For a while, I've been wondering what happened to President Bush's previous plans and timetables for Iraq. This administration has been masterful at goalpost-shifting without catching flak from the press. For instance, as we wrote in All the President's Spin, Bush kept issuing new versions of his "plan" to cut the deficit in half (which omitted the costs of a number of proposals that he supported) during his first term. It's clear he's done the same thing on Iraq, repeatedly abandoning old plans and moving to new ones. Thankfully, Glenn Kessler of the Washington Post revisits last year's Iraq 2.0 plan:
A year ago, President Bush announced a new plan for Iraq, framed around "eight pillars" of U.S. policy for victory. In the past month, the president and his national security team have been busily working on a new recipe for success in Iraq, having declared the previous plan a failure.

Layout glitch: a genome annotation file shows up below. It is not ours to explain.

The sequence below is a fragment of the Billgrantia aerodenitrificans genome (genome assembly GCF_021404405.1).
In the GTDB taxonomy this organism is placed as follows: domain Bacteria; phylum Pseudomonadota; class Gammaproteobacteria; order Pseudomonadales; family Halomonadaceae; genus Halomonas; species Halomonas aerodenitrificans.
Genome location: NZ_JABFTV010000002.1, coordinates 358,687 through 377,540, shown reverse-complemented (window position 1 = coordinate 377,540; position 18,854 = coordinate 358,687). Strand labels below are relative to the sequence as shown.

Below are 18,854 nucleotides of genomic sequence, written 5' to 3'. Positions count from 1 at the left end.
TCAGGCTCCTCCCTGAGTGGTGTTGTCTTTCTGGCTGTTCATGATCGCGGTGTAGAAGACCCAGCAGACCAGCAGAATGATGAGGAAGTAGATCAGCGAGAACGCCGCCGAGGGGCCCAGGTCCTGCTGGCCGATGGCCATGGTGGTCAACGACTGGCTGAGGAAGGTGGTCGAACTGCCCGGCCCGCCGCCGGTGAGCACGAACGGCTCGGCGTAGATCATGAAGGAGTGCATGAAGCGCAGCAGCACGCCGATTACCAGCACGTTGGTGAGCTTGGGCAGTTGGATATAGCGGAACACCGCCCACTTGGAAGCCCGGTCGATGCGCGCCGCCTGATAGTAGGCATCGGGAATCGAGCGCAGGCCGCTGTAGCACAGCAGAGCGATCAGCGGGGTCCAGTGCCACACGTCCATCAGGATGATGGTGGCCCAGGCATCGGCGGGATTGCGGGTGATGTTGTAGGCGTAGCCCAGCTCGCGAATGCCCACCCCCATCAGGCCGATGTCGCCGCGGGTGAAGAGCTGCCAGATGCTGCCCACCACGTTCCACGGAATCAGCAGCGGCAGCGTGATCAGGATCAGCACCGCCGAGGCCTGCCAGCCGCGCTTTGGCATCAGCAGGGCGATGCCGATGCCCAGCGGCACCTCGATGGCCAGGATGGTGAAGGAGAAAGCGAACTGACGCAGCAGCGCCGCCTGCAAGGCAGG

But never mind what the politicians are doing. The bureaucracy churns on.
The State Department continues every Wednesday to issue a 30-page public report that details exactly how the U.S. government is meeting the goals set forth in the president's now-abandoned plan. The report frames the data around Bush's storied eight pillars, which include such goals as "Defeat the Terrorists and Neutralize the Insurgents" (Pillar 1) and "Increase International Support for Iraq" (Pillar 7).
In many ways, the report is a microcosm of the administration's lost year in Iraq. The reams of details aimed at touting success belie the fact that few of the goals are being met.
How long until the forthcoming "plan" is thrown overboard?